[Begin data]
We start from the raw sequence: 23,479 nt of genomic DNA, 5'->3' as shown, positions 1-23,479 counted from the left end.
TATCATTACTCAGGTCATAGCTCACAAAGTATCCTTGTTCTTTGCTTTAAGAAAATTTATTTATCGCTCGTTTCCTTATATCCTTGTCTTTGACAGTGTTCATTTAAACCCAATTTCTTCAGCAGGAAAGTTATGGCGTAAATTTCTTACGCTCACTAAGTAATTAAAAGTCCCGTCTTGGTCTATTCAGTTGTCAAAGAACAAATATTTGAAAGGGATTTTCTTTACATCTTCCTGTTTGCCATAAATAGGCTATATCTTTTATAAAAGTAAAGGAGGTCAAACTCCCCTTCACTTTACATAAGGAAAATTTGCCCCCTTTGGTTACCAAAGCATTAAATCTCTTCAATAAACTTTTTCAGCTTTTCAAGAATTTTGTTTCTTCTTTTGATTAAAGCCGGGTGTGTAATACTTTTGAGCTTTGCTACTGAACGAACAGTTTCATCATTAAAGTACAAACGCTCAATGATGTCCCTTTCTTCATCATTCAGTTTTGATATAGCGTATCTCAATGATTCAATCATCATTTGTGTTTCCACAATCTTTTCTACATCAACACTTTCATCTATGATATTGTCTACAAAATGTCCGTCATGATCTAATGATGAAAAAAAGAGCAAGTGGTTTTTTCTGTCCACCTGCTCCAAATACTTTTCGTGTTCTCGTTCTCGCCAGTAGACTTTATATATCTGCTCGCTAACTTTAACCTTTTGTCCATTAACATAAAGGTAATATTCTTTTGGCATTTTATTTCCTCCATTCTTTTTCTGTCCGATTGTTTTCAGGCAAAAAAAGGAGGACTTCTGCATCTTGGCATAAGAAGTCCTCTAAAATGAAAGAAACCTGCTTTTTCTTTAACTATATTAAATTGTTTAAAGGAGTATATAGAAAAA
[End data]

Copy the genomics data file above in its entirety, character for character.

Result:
We start from the raw sequence: 23,479 nt of genomic DNA, 5'->3' as shown, positions 1-23,479 counted from the left end.
TATCATTACTCAGGTCATAGCTCACAAAGTATCCTTGTTCTTTGCTTTAAGAAAATTTATTTATCGCTCGTTTCCTTATATCCTTGTCTTTGACAGTGTTCATTTAAACCCAATTTCTTCAGCAGGAAAGTTATGGCGTAAATTTCTTACGCTCACTAAGTAATTAAAAGTCCCGTCTTGGTCTATTCAGTTGTCAAAGAACAAATATTTGAAAGGGATTTTCTTTACATCTTCCTGTTTGCCATAAATAGGCTATATCTTTTATAAAAGTAAAGGAGGTCAAACTCCCCTTCACTTTACATAAGGAAAATTTGCCCCCTTTGGTTACCAAAGCATTAAATCTCTTCAATAAACTTTTTCAGCTTTTCAAGAATTTTGTTTCTTCTTTTGATTAAAGCCGGGTGTGTAATACTTTTGAGCTTTGCTACTGAACGAACAGTTTCATCATTAAAGTACAAACGCTCAATGATGTCCCTTTCTTCATCATTCAGTTTTGATATAGCGTATCTCAATGATTCAATCATCATTTGTGTTTCCACAATCTTTTCTACATCAACACTTTCATCTATGATATTGTCTACAAAATGTCCGTCATGATCTAATGATGAAAAAAAGAGCAAGTGGTTTTTTCTGTCCACCTGCTCCAAATACTTTTCGTGTTCTCGTTCTCGCCAGTAGACTTTATATATCTGCTCGCTAACTTTAACCTTTTGTCCATTAACATAAAGGTAATATTCTTTTGGCATTTTATTTCCTCCATTCTTTTTCTGTCCGATTGTTTTCAGGCAAAAAAAGGAGGACTTCTGCATCTTGGCATAAGAAGTCCTCTAAAATGAAAGAAACCTGCTTTTTCTTTAACTATATTAAATTGTTTAAAGGAGTATATAGAAAAA